Going to law school used to seem like a fairly stable career move. Sure one has to assume a lot of debt to get the degree, but the jobs looked secure and lucrative. What has happened?
America has too many lawyers. It also has too many law schools producing too many new lawyers every year. Too many reason bright young college graduates assume too much debt to obtain pretty crappy jobs.
The latest issue of the magazine contains a review of a new book about precisely this problem. Retired lawyer Steven Harper explains in The Lawyer Bubble: A Profession in Crisis that the law school pipeline (assume high debt to get a high salary) doesn’t work anymore.
Check out Elizabeth Lesly Stevens’s piece about the book. As she explains, Harper warns,
bright young sons and daughters of midwestern truck drivers that they best not try to climb that ladder that served [Harper] so well.
Some of the rungs are broken, others greased and impossible slippery, and that ladder doesn’t stretch to any place you would want to be, really. The era of law being the safe and well-compensated “traditional default option for students with no idea what to do with their lives,” Harper notes, is over, even if the tens of thousands who still flood into law school each year stubbornly believe that these macro forces will somehow not apply to them.
Though the Bureau of Labor Statistics expects 73,600 new lawyer jobs to be created in the U.S. in the current decade, American law schools graduate about 44,000 new JDs each year. So averaged over the decade, there are six new lawyers for each new job.
It’s not so bad if you go to a good law school, of course, but it costs just as much to go to a bad law school. And that’s the problem.
The supply of lawyers has made the quality of a legal jobs dramatically worse. Graduates of lower-tier law schools often now toil in contract positions as document reviewers, “who sit in horrible little basement rooms. They are performing mindless work in Dickensian conditions, stuck in there” explains one law professor with whom Stevens spoke. These jobs are dead-end ones, with no potential for career advancement; they merely pay the bills. And the bills are really high. The average student loan burden of new law school graduates is $125,000.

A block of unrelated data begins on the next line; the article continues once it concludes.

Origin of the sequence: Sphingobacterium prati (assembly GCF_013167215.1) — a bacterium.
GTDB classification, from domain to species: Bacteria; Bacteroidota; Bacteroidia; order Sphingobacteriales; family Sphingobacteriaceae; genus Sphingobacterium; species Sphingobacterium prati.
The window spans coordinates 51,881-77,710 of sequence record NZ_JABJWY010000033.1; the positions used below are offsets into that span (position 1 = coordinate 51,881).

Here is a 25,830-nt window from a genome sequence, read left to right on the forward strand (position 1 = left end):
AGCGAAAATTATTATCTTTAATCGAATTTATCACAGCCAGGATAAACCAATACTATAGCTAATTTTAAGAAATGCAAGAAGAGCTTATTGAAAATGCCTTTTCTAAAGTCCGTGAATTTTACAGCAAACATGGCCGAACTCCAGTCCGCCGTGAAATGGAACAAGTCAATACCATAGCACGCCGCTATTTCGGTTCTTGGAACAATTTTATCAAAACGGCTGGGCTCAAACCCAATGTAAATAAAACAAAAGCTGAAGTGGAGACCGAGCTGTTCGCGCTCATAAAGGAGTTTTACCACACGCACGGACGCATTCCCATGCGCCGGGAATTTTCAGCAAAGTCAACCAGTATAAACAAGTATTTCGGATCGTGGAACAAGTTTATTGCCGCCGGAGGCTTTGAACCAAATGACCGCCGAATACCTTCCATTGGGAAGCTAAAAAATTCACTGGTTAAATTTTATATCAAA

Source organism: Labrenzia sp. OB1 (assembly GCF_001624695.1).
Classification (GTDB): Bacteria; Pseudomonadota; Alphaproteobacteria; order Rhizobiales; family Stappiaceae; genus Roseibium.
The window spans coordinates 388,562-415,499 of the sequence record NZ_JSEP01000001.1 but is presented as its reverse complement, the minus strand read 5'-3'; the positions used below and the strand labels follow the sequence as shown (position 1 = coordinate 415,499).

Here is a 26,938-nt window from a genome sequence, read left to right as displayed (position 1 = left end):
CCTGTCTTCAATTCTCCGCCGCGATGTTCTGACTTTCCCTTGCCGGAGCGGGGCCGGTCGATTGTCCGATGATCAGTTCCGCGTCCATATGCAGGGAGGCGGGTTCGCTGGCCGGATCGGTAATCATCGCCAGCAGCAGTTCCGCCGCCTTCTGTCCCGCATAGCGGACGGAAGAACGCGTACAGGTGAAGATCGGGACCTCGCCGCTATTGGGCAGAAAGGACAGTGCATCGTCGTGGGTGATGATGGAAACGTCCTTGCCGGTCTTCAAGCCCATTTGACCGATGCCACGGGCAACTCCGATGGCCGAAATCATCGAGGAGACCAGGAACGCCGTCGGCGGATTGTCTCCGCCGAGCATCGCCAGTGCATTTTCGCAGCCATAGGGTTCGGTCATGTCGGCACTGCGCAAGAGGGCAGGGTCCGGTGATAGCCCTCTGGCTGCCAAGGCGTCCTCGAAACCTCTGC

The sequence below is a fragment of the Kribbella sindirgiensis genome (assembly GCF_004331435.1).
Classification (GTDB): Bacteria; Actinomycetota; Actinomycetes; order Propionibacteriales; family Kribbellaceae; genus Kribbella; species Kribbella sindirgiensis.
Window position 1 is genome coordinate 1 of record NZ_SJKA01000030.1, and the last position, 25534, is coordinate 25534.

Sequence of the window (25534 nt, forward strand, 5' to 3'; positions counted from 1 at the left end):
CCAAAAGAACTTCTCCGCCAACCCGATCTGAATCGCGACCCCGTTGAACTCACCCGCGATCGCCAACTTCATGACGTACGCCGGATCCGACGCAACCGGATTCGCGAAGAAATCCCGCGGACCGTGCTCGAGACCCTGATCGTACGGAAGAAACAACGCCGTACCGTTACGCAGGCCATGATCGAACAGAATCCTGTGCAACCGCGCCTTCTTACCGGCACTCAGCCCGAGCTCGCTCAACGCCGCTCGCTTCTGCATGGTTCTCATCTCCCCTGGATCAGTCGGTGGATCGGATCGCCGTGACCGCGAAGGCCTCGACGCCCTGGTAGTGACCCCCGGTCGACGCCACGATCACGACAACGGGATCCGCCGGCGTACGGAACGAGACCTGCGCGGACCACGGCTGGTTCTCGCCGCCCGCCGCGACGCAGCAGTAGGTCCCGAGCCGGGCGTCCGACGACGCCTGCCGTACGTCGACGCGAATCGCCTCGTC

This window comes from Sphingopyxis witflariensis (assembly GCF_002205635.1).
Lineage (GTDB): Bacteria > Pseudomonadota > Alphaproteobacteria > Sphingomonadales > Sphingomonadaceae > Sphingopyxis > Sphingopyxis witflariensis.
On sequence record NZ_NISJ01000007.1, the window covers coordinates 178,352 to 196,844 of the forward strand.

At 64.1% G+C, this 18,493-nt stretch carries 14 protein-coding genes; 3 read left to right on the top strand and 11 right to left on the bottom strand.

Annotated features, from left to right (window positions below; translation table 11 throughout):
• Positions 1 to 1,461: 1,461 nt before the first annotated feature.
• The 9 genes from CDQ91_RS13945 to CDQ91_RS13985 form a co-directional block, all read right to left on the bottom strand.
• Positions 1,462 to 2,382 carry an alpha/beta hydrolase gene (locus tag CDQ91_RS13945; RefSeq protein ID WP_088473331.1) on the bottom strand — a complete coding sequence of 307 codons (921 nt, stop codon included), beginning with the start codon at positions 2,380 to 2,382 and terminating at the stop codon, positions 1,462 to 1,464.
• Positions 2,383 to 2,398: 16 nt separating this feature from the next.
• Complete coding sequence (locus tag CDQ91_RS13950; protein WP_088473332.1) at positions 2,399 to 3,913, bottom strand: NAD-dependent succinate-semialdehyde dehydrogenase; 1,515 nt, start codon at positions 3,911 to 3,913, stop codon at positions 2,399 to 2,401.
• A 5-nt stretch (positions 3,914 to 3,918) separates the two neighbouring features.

I’ve written about this problem before but I admit that when I’ve addressed this I’ve probably focused too much on the education debt part of this, and the way law schools keep churning out more lawyers despite knowing that the career prospects for most of them aren’t very good.
One thing I’ve missed is how actual law firms operate in this system. I assumed that the problem was simply that many of these lawyers couldn’t get jobs. What Harper emphasizes is that the supply of lawyers means even graduates of good law schools who have jobs at the top firms aren’t doing as well.
The median salary of new associates hired by major firms fell by more than a third between 2009 and 2011. They now earn about $85,000 a year. What’s more, as Stevens explains:
The bulk of Harper’s book dissects the structural and cultural transformation of Big Law, and goes on (for many, many pages) about factors that caused such firms as Finley, Kumble and Dewey & LeBoeuf to fold. He laments that the concentration of power in the hands of a few executive partners atop global behemoths means that relatively few of the thousands of junior lawyers will ever be granted a full equity-partner role. With no job security or likely financial payoff for years of oftentimes mind-numbing junior work, Harper notes, a good number of young and mid-career lawyers devolve into alcoholism, depression, and even suicide.
Granted, to a journalist like me $85,000 sounds pretty good. But then, I don’t have $125,000 worth of debt. Many of these lawyers will simply never be able to pay their debt off.
Law schools and legal jobs will always be here in some sense. But Harper’s book seems like a good warning to potential students: be wary. Attempting to built a legal career may just not be worth it. Law school, and the legal profession, are risky. Very risky. [Image via]